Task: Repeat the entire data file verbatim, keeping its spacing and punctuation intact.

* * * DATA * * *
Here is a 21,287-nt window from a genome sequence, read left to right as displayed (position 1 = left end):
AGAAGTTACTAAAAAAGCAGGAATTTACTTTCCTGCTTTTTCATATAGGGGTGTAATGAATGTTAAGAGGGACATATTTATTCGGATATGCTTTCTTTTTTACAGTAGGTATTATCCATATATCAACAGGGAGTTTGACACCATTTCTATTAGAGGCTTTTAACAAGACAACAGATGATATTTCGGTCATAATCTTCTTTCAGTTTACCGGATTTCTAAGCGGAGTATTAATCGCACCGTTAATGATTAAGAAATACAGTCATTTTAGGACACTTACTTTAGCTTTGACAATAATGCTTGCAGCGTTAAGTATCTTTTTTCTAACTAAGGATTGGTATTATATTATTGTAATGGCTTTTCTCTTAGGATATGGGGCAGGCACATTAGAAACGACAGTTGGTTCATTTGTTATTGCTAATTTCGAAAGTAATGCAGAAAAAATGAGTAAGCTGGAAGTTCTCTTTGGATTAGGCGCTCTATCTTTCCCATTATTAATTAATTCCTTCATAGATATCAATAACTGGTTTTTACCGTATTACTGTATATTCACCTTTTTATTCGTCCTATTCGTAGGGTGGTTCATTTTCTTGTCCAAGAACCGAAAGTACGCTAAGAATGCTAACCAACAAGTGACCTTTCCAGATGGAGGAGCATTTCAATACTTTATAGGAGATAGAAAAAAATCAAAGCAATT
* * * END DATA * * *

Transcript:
Here is a 21,287-nt window from a genome sequence, read left to right as displayed (position 1 = left end):
AGAAGTTACTAAAAAAGCAGGAATTTACTTTCCTGCTTTTTCATATAGGGGTGTAATGAATGTTAAGAGGGACATATTTATTCGGATATGCTTTCTTTTTTACAGTAGGTATTATCCATATATCAACAGGGAGTTTGACACCATTTCTATTAGAGGCTTTTAACAAGACAACAGATGATATTTCGGTCATAATCTTCTTTCAGTTTACCGGATTTCTAAGCGGAGTATTAATCGCACCGTTAATGATTAAGAAATACAGTCATTTTAGGACACTTACTTTAGCTTTGACAATAATGCTTGCAGCGTTAAGTATCTTTTTTCTAACTAAGGATTGGTATTATATTATTGTAATGGCTTTTCTCTTAGGATATGGGGCAGGCACATTAGAAACGACAGTTGGTTCATTTGTTATTGCTAATTTCGAAAGTAATGCAGAAAAAATGAGTAAGCTGGAAGTTCTCTTTGGATTAGGCGCTCTATCTTTCCCATTATTAATTAATTCCTTCATAGATATCAATAACTGGTTTTTACCGTATTACTGTATATTCACCTTTTTATTCGTCCTATTCGTAGGGTGGTTCATTTTCTTGTCCAAGAACCGAAAGTACGCTAAGAATGCTAACCAACAAGTGACCTTTCCAGATGGAGGAGCATTTCAATACTTTATAGGAGATAGAAAAAAATCAAAGCAATT